Also, rings tend to perform poorly compared to the same amount of links in a tree. Ethernet bridging requires a tree to work and you should build your network just like that: one core switch in the middle (or two for redundancy) and one (access) or two layers of switches (distribution and access) around that.

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  • Thank you for the response. As I posted in my edit, it's a L3 switch. So what you stated was my original assumption as well. The network boundary would have served as the RSTP boundary. The connection to Network C may have multiple links in the future though, so I'm a little wary of turning off RSTP.
    – bwat
    Aug 26 at 11:48
  • @bwat With routed links there's no need for xSTP.
    – Zac67
    Aug 26 at 12:07
  • Thank you again for your detail responses. I posted edit. I tried to give up-vote to your answer, but it looks like I'm still too new.
    – bwat
    Aug 26 at 13:33
  • ethernet rings can be much more robust these days. (SPB, etc.) We have far better processes available than ages old STP blocking links. (not that a ruggedcom supports it.)
    – Ricky
    Aug 26 at 19:54
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    @ricky - Agreed - but SPB or possibly TRILL usually imply a hefty price tag. With that kind of hardware I'd normally use routed links with OSPF anyway. We've seen enough ring (mis)designs here, so the standard advice is stay clear.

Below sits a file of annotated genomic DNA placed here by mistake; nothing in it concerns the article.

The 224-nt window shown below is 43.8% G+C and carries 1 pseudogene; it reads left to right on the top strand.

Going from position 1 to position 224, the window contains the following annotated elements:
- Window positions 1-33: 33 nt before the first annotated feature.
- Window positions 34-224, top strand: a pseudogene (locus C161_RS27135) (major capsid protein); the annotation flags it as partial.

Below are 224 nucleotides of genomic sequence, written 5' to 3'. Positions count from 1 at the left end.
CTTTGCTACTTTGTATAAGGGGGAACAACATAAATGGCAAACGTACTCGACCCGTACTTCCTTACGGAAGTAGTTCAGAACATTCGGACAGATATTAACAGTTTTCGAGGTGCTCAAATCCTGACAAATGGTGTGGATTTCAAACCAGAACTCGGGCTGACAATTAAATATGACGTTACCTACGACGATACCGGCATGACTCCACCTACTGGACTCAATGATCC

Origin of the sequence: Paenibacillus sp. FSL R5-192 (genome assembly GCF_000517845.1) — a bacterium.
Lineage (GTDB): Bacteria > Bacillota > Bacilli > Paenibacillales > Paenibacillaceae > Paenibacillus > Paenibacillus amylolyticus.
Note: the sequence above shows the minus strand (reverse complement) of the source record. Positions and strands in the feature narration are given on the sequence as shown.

– Zac67
    Aug 26 at 20:02
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What you have is a switch first, router a very distant second. Every port on it is a switched port, and will be participating in the same spanning-tree.

Options are limited:

  • disable STP on the "routed" port(s) - not recommended
  • make the port a non-switched port (no switchport) if possible - this will make it a routed port, and take it out of STP.
  • configure MST with each side in a different region - effectively partition STP (no need to configure any instances, but DO disable RSTP compatibility, if possible)
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  • Why would you not recommend disabling STP on the routed port if doing 'no switchport' also turns off STP?
    – bwat
    Aug 26 at 20:03
  • @bwat no switchport changes the overall function of a port, not just STP. SVIs won't work any more and you'd need to reconfigure the port completely.
    – Zac67
    Aug 26 at 20:07
  • It doesn't just "no spanning-tree" the port, it removes it from the switch fabric, thus removing it from spanning-tree. It ceases to be a switched port and becomes a fully independent routed port. You can still have SVIs, and handle routing for VLANs, but that port will no longer be part of any SVI/VLAN.
    – Ricky
    Aug 26 at 20:20